By Nate C. Barretto
Radiation safety experts in the Philippines, citing various regulation and safety authorities in the United States, have debunked claims that cell sites cause cancer and other health risks in humans — a common misconception that has held up the building of telecommunications towers for the country’s dream of interconnectivity.
“So far, the science says, there is no evidence to say that cell phone use or a nearby cell tower causes cancer,” said Philippine Radiology Oncology Society (PROS) Vice-President Dr. Johanna Cañal, speaking at the recent radiation safety symposium for almost 400 medical professionals and oncology experts.
“In the past 20 years, have we found any causal effect? The answer is no. Texting while driving or walking will cause more harm than radiation from cell phone use or cell tower,” she said, citing studies from global radiation authorities like the Federal Communications Commission, the American Cancer Society, and the US Food and Drug Administration (FDA).
For its part, Globe Telecom said it has long been confronted with challenges in building cell sites because of common health risk misconceptions that drive many homeowners’ associations (HOAs) to opposed their construction.
“We are urging everyone who are here to spread awareness that RF electromagnetic radiation coming from cell sites is not cancerous. Debunking this health myth will help us hasten the build of more cell sites in the Philippines, which in effect, will bring the country closer to first world internet connectivity,” said Engr. Gerhard Tan, director for Technology Strategy & Service Integration at Globe, when he addressed the same gathering.
The PROS reaffirmed that proximity to cell sites does not cause any known health risks, contrary to what many homeowners associations believe.
“So there have been many stories, but there has been no proven causality between cellphone use and cancer induction. What does the USA FDA say about this? In 2018, the current safety limit is set to include a 50-fold safety margin from observed effect on radiation. How about cell towers and base stations? The American Cancer Society says at ground level, near typical base stations, the amount of RF energy is thousands of times less than the limits for safe exposure,” Dr. Cañal said.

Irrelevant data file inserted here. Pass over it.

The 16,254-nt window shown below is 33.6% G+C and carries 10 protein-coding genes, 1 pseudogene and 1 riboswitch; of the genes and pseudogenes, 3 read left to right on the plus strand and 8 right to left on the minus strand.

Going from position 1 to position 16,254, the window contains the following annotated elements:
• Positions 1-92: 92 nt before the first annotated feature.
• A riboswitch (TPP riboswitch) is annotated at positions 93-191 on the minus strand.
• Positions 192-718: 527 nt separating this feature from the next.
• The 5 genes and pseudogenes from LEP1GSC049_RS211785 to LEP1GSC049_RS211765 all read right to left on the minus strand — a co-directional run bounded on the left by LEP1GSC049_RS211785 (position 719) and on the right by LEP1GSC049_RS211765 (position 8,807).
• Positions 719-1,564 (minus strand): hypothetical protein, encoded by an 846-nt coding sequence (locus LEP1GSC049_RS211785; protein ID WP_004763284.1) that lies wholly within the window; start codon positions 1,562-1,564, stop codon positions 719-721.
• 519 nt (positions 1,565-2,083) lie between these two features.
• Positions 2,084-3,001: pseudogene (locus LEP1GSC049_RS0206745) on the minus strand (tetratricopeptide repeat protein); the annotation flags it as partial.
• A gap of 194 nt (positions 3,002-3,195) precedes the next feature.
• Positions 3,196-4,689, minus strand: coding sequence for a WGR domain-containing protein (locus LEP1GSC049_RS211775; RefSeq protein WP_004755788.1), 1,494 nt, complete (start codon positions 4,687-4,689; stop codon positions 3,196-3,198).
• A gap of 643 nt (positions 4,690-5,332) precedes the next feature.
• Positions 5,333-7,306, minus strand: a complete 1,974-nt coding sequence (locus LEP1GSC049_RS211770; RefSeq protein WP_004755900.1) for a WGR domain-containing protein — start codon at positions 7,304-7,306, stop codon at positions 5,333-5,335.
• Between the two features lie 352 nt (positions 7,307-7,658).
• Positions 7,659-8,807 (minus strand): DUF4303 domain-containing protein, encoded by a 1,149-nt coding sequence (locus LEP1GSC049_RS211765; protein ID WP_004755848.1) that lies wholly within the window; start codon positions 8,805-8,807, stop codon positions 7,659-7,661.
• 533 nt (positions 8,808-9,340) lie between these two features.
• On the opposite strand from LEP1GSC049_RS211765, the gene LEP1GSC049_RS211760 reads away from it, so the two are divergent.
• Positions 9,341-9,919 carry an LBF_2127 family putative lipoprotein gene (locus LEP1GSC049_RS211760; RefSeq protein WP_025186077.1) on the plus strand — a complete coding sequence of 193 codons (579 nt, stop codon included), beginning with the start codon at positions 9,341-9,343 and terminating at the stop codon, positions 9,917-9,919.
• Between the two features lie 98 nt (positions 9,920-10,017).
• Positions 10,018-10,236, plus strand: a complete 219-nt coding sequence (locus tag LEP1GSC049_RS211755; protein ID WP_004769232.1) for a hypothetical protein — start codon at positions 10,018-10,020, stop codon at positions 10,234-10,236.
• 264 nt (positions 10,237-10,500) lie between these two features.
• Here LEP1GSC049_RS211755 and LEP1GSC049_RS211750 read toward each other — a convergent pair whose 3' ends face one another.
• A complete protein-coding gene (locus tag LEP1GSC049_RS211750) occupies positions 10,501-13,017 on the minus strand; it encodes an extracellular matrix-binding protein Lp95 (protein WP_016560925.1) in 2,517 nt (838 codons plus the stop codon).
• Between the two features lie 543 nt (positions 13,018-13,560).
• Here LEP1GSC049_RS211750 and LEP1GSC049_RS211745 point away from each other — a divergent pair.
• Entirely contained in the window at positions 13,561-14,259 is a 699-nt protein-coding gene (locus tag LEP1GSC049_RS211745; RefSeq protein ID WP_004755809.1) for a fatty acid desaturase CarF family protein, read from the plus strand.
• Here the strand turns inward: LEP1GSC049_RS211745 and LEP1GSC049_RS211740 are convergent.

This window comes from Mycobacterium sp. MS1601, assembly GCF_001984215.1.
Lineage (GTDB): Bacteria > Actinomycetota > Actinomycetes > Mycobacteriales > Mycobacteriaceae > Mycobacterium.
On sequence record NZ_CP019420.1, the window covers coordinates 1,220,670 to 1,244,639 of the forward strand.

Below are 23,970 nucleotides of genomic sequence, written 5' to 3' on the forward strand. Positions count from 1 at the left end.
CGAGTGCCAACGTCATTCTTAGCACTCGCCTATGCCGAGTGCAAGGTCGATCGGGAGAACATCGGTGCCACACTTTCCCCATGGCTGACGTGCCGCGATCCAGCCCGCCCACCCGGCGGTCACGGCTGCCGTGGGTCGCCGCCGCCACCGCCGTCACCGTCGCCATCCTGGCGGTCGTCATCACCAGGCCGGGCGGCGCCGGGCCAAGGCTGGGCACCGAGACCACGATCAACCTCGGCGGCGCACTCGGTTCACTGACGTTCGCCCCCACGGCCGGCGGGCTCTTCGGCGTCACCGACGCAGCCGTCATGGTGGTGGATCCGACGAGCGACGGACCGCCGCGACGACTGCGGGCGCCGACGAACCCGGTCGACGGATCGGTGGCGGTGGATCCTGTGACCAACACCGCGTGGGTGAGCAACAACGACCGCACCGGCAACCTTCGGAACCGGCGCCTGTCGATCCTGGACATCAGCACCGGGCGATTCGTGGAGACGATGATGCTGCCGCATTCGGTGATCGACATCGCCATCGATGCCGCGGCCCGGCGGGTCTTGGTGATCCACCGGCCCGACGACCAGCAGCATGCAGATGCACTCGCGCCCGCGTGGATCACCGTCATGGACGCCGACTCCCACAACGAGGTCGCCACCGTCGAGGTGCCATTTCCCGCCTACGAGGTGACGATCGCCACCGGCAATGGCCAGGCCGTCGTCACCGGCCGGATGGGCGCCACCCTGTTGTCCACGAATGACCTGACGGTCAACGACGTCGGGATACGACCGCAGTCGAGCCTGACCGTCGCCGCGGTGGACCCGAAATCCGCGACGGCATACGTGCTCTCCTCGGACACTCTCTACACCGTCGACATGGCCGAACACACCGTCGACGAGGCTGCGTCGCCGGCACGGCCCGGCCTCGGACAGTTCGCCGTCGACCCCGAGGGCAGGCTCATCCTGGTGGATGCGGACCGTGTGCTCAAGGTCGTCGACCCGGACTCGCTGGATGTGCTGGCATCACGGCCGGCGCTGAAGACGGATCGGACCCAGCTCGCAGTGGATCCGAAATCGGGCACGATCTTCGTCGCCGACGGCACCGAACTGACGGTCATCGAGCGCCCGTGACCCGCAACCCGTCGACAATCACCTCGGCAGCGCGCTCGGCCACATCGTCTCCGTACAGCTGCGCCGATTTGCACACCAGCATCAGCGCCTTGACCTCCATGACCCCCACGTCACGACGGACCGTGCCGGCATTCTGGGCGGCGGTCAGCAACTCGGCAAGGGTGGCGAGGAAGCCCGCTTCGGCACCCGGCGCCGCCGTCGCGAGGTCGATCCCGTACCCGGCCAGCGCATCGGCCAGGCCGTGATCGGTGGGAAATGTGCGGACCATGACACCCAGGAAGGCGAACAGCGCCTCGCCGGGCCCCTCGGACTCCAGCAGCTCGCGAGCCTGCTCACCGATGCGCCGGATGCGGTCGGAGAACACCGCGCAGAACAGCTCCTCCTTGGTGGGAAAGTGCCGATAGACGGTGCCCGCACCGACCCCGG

The International Agency for Research on Cancer, an agency of the World Health Organization (WHO), in 2011 placed radio frequency (RF) electromagnetic radiation coming from cell sites BELOW the “ban” category, which is deemed safe. The WHO agency classified RF radiation from cell sites as “2B,” in which peanut butter, pickled vegetables, coffee, and aloe vera are also included.
Engr. Tan emphasized that the Philippines is in dire need of building new cell sites and common towers to overcome signal problems and access to internet services in order to keep up with the developments around the world and within this region of Asia.
“To date, around 67 million active internet users in the Philippines are sharing 17,850 cell sites. Thus, the country is forced to serve an average of 3,753 people per cell site. This is a stark difference to some of its neighboring countries like China, where only 381 active internet users are sharing one cell site,” Globe said in a statement issued on Wednesday, August 21.